"…All three works are superbly played here by the brilliantly nimble Stefan Schilli, and Mariss Jansons and the Bavarian orchestra give him vivid support. I cannot think of a more enticing triptych of modern oboe concertos from any other source." ~Grammophone
In France, where jazz enjoyed a greater influence on classical composers than perhaps anywhere else, there was a regular explosion of trumpet works during the 20th century (‘but, my dear fellow, Louis Armstrong is doing wonders in the top register. Why should this be impossible for a classical player?!’ André Jolivet).
Johann Gottlieb Graun became a member of the small court orchestra of the Prussian Crown Prince Frederick in Ruppin in 1732, which Carl Heinrich also joined in 1735. With Friedrich's ascension to the throne in 1740, Johann Gottlieb was appointed concertmaster and Carl Heinrich kapellmeister of the royal court. Johann Gottlieb remained until the end of his life closely linked to Frederick the Great, as concertmaster and chamber musician. Whilst his brother Carl Heinrich became an important figure at the new Berlin Court Opera, Johann Gottlieb strongly influenced the musical life of Berlin and early classicism in general as a violinist and composer.
This double CD compiles recordings of 20th century oboe concertos made in recent years with the RSO Frankfurt's solo oboist Fabian Menzel. The selection does not attempt to be representative of oboe composition at the end of the last century, since such a repertoire is to extensive and varied. The five pieces presented in this edition, however, are interesting and significant contributions to the genre and vary greatly in terms of their conception.
For such an outstanding composer, relatively little is known about Vivaldi's life beyond the fact that he was born and raised in Venice. This is ironic, considering this great Baroque composer's close association in the public's mind with everything Venetian – an association only bettered by Canaletto.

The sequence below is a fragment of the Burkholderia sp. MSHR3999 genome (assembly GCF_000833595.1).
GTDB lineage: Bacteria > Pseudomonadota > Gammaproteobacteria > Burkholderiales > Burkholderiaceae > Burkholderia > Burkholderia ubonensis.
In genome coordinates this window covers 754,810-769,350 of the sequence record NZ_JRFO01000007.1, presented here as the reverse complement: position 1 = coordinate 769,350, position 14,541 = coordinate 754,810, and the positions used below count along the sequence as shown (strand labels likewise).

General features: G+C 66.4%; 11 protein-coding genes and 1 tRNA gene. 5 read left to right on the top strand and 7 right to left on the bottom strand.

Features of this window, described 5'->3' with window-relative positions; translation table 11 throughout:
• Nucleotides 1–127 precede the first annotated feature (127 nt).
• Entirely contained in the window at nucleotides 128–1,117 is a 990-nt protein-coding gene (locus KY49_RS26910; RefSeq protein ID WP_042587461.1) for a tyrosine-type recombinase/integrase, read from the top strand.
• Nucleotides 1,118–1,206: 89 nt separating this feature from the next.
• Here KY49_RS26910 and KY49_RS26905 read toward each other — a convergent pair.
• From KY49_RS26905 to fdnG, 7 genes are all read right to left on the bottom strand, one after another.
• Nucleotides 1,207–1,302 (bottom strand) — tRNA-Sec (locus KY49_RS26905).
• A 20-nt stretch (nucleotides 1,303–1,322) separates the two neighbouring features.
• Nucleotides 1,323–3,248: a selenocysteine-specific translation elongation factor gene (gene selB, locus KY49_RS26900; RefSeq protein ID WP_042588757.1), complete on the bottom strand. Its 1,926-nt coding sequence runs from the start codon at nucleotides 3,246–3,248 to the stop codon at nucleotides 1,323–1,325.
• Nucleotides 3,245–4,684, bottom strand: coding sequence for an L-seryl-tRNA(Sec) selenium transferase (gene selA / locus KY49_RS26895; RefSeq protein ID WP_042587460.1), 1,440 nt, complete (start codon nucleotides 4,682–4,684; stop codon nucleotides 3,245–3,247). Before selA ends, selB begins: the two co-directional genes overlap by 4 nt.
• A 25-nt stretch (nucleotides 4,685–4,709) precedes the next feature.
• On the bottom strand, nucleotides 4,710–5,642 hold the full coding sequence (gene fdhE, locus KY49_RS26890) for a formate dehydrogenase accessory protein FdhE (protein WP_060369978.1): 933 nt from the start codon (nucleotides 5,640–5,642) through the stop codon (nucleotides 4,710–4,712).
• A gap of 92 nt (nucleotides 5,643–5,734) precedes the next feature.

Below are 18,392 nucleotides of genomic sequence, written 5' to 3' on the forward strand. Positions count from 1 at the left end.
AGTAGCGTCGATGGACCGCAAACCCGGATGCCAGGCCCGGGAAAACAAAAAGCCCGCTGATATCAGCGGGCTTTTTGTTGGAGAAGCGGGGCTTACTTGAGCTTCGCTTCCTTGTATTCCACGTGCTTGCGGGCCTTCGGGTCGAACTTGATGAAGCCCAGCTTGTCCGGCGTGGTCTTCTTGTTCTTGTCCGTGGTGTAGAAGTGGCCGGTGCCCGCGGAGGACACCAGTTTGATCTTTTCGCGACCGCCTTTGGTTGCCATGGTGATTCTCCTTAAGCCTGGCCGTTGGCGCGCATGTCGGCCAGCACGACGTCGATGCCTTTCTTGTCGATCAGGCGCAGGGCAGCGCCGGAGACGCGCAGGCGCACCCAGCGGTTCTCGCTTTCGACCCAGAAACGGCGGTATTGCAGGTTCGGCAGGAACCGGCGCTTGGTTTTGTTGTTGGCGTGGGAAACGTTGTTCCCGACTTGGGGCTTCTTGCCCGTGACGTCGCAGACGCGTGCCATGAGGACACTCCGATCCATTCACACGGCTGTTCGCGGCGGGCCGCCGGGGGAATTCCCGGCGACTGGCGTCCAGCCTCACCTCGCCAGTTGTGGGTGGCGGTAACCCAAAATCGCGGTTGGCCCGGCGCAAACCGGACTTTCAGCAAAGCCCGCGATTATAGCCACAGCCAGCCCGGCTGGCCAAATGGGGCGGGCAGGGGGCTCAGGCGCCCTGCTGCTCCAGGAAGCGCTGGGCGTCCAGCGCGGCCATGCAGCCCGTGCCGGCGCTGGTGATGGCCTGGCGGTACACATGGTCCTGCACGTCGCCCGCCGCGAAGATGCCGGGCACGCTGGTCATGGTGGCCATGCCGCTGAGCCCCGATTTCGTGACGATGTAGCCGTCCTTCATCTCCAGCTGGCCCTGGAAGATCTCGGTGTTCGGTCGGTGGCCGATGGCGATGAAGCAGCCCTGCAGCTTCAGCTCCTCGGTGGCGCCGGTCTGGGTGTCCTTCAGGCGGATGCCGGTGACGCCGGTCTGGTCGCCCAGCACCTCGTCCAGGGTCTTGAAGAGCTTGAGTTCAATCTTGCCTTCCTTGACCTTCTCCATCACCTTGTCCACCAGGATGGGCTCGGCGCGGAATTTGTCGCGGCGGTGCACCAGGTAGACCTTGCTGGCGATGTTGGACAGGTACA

Vivaldi's father was a violinist at St. Mark's, and there are indications that Antonio received his early musical schooling from within the family. He is understood to have trained as a priest, and was ordained in 1703. With this achieved, Vivaldi gave up any pretence to a life of the cloth and instead concentrated on his musical career. The same year he was appointed as maestro di violino by the Ospedale della Pieta, a charitable religious foundation for the education and upbringing of female orphans. His relationship with the Pieta was to last for the rest of his life, a central pivot around which his musical activities could revolve..
…these recordings were nothing short of "must haves". While – in the intervening years – performance practices have encountered emendation and musical aesthetics have been altered, the immense musical and artistic value of these performances still holds.
C.P.E. Bach’s two surviving oboe concertos both began as keyboard concertos that were later transcribed for oboe; their intended performer was probably Johann Christian Fischer, a virtuoso based in Potsdam in the mid 1760s. This would perhaps account for their technical and immensely challenging solo lines, which suggest that, like his father, Carl Philipp Emmanuel revelled in pushing instruments and performers to their limits.
Christian Hommel studied the oboe in Freiburg with Heinz Holliger and the piano with James Avery. He was a prizewinner at the Geneva International Music Competition and at the Trieste Oboe Competition and received various other awards and prizes, including the scholarship of the German Music Council in 1985, the 1987 German Music Competition prize and the 1988 prize of the Wiesbaden Mozart Society. He has appeared throughout Europe, America and Asia as a soloist, chamber musician and conductor. For some years he has served as a member of the Cologne Chamber Orchestras as a soloist and ensemble player and has a special interest in contemporary music. He gives regular international master-classes, is Professor at the Bremen Hochschule für Künste, directs the German Youth Symphony Orchestra and has won awards for his recordings.
Giuseppe Ferlendis (1755–1802) was an Italian oboist and composer. In 1777, he was appointed oboist at the Court Chapel of Salzburg, with a yearly stipend of 540 florins (higher than that of Mozarts by 40 florins). He died in Lisbon. His brother Pietro and his nephews Gerardo, Faustino and Antonio were all professional oboists.